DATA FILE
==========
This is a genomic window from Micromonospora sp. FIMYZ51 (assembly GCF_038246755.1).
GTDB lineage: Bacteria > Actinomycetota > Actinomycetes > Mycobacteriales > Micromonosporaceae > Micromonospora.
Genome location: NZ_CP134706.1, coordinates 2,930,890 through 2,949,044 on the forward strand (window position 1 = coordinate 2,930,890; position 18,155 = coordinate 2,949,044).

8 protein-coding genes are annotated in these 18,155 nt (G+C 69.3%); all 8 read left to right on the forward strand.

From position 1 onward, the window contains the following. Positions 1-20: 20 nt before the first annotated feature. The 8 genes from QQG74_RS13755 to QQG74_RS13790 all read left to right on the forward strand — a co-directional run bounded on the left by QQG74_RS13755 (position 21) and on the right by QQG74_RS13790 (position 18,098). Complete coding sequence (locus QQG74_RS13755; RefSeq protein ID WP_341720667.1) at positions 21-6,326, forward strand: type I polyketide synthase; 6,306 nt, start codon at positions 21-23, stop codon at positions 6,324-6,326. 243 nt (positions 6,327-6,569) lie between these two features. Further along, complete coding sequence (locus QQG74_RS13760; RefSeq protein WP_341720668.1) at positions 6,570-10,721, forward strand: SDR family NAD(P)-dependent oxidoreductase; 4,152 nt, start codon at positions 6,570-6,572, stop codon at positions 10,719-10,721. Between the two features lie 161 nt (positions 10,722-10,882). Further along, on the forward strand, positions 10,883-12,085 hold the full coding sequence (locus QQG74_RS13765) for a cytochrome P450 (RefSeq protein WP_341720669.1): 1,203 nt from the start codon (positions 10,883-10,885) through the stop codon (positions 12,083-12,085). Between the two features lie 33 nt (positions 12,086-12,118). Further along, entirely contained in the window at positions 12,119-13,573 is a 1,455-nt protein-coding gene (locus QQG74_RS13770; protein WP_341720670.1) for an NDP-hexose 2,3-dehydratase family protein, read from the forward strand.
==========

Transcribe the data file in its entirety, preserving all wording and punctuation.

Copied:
This is a genomic window from Micromonospora sp. FIMYZ51 (assembly GCF_038246755.1).
GTDB lineage: Bacteria > Actinomycetota > Actinomycetes > Mycobacteriales > Micromonosporaceae > Micromonospora.
Genome location: NZ_CP134706.1, coordinates 2,930,890 through 2,949,044 on the forward strand (window position 1 = coordinate 2,930,890; position 18,155 = coordinate 2,949,044).

8 protein-coding genes are annotated in these 18,155 nt (G+C 69.3%); all 8 read left to right on the forward strand.

From position 1 onward, the window contains the following. Positions 1-20: 20 nt before the first annotated feature. The 8 genes from QQG74_RS13755 to QQG74_RS13790 all read left to right on the forward strand — a co-directional run bounded on the left by QQG74_RS13755 (position 21) and on the right by QQG74_RS13790 (position 18,098). Complete coding sequence (locus QQG74_RS13755; RefSeq protein ID WP_341720667.1) at positions 21-6,326, forward strand: type I polyketide synthase; 6,306 nt, start codon at positions 21-23, stop codon at positions 6,324-6,326. 243 nt (positions 6,327-6,569) lie between these two features. Further along, complete coding sequence (locus QQG74_RS13760; RefSeq protein WP_341720668.1) at positions 6,570-10,721, forward strand: SDR family NAD(P)-dependent oxidoreductase; 4,152 nt, start codon at positions 6,570-6,572, stop codon at positions 10,719-10,721. Between the two features lie 161 nt (positions 10,722-10,882). Further along, on the forward strand, positions 10,883-12,085 hold the full coding sequence (locus QQG74_RS13765) for a cytochrome P450 (RefSeq protein WP_341720669.1): 1,203 nt from the start codon (positions 10,883-10,885) through the stop codon (positions 12,083-12,085). Between the two features lie 33 nt (positions 12,086-12,118). Further along, entirely contained in the window at positions 12,119-13,573 is a 1,455-nt protein-coding gene (locus QQG74_RS13770; protein WP_341720670.1) for an NDP-hexose 2,3-dehydratase family protein, read from the forward strand.